As a series, Dungeon Siege has always had an odd position in games industry. Dungeon Siege III‘s predecessors were adequate PC dungeon crawling romps that stood in the colossal shadow of Blizzard’s incredibly popular Diablo games. While it proved to be a moderate success, the franchise seemed to fade away into obscurity shortly after release of the sequel.
Now, Square-Enix has acquired publishing rights to the series . This time around Dungeon Siege has the jump on Diablo III, and is on both consoles and the PC. Dungeon Siege III set out with ambitious promises to deliver a revamped, reworked Dungeon Siege experience. In practice it’s one that often falls short, leaving us with a mildly entertaining, linear hack-and-slash game.
The opening of Dungeon Siege III sells the game short. If someone walked in on you they could be forgiven for assuming you’re playing an isometric Dragon Age: Origins, but with worse writing and even creepier uncanny valley facial animations. Dialogue is haphazard at best. There’s one hilarious scene in the beginning where your character runs into a burning house where everyone dead inside. He then meets up with a colleague, and says “When I got here, the house was on fire and everyone was dead!” in a dull monotone voice. It’s not an isolated incident and it was immediately off putting.
However, when the game gets through the initial slog of exposition and actually lets you play I started to enjoy myself much more. If you stick with the game despite its rather unimpressive opening and quaint but nonetheless tired narrative of you being the last hope against an evil dictator, you’ll discover that gameplay starts off strong and quickly becomes the most memorable part of Dungeon Siege III.
In a shift from its isometric Diablo-clone roots Dungeon Siege III plays much more like a traditional hack-and slash. Characters very fluid movement from an isometric perspective and can block and dodge roll against enemy attacks in real time. You can also unlock new abilities, special effects for said abilities, and passive effects as you level up and gain experience in the traditional fashion.
Your character two types of offensive combat capabilities: Melee strongman Lucas, for instance, can wield one-handed swords ideal for dispatching single enemies and bosses, and broadswords capable of cutting wide swaths through larger groups of mobs trying to surround you. Abilities build on these specializations, such as a broadsword ability that triggers an earthquake or a sword technique that momentarily stuns an enemy.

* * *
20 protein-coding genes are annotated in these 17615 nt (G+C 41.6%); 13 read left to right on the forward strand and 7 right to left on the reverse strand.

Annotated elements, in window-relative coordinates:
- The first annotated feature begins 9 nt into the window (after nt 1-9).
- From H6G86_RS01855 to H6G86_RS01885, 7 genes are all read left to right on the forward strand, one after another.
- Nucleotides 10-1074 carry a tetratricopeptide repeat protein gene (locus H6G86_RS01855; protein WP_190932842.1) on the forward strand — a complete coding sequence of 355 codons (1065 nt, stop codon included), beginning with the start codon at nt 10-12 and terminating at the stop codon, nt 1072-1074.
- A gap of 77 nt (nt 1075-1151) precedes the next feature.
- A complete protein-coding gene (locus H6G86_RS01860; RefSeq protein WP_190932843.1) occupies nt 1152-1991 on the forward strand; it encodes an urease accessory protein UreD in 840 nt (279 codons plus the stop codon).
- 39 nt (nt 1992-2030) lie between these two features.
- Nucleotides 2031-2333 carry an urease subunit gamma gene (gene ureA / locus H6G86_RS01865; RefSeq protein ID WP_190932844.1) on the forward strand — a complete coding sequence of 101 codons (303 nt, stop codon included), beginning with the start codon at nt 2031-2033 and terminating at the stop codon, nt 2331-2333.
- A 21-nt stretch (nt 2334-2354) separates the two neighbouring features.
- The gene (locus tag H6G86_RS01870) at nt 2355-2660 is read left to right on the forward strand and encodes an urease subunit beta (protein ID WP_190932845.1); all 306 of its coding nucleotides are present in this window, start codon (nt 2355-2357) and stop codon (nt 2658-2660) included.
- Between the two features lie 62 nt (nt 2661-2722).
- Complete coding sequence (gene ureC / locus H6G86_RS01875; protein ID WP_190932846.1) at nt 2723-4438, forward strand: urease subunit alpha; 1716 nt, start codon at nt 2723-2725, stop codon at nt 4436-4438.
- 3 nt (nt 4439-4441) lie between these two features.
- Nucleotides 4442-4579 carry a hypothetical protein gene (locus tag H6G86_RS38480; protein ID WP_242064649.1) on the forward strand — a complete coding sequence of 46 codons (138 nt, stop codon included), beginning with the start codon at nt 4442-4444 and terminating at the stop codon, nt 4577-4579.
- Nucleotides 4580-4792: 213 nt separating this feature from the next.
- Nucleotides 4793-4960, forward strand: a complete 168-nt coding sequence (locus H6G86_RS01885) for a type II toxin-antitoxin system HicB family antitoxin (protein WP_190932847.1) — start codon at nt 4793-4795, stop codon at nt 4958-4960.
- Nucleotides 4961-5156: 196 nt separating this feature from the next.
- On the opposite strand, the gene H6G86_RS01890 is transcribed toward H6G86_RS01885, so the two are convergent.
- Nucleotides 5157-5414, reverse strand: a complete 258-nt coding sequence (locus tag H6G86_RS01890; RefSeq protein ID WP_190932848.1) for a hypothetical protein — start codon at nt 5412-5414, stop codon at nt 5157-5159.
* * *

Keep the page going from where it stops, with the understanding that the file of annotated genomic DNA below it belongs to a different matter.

Each hero also has a set of defensive abilities usually based around regenerating health or boosting their resistance to enemy attacks. Swapping between different offensive weapons, defensive weapons and skill sets on the console version of the game is seamless. There is a beautiful flow to this process as you adjust to different enemies and combat situations.
What I really appreciate about all this is that there’s actually strategy behind it. Hammering either attack button will serve you up to a point, but especially on normal and hard difficulty settings you’ll need to dodge, weave, and use your abilities to prevent from being surrounded or get caught in a boss’s deadly energy blast.
It’s all about exploiting openings, vulnerabilities, and using every edge you can get. Even status ailments are not only much more relevant than in most games but can turn the tide or save your life during a critical battle. The freeze status saved my life from a particularly harrowing arachnid boss encounter early on, and Lucas’ stun lock ability became crucial when I went toe-to-toe with bosses.
The game makes an effort to cut down on excessive item clutter and inventory management and succeeds particularly well in combat. Instead of lugging around ten tons of potions you restore health and will (mana) by being effective in combat. You restore will as you hit enemies with standard attacks, essentially encouraging you to balance standard attacks with abilities.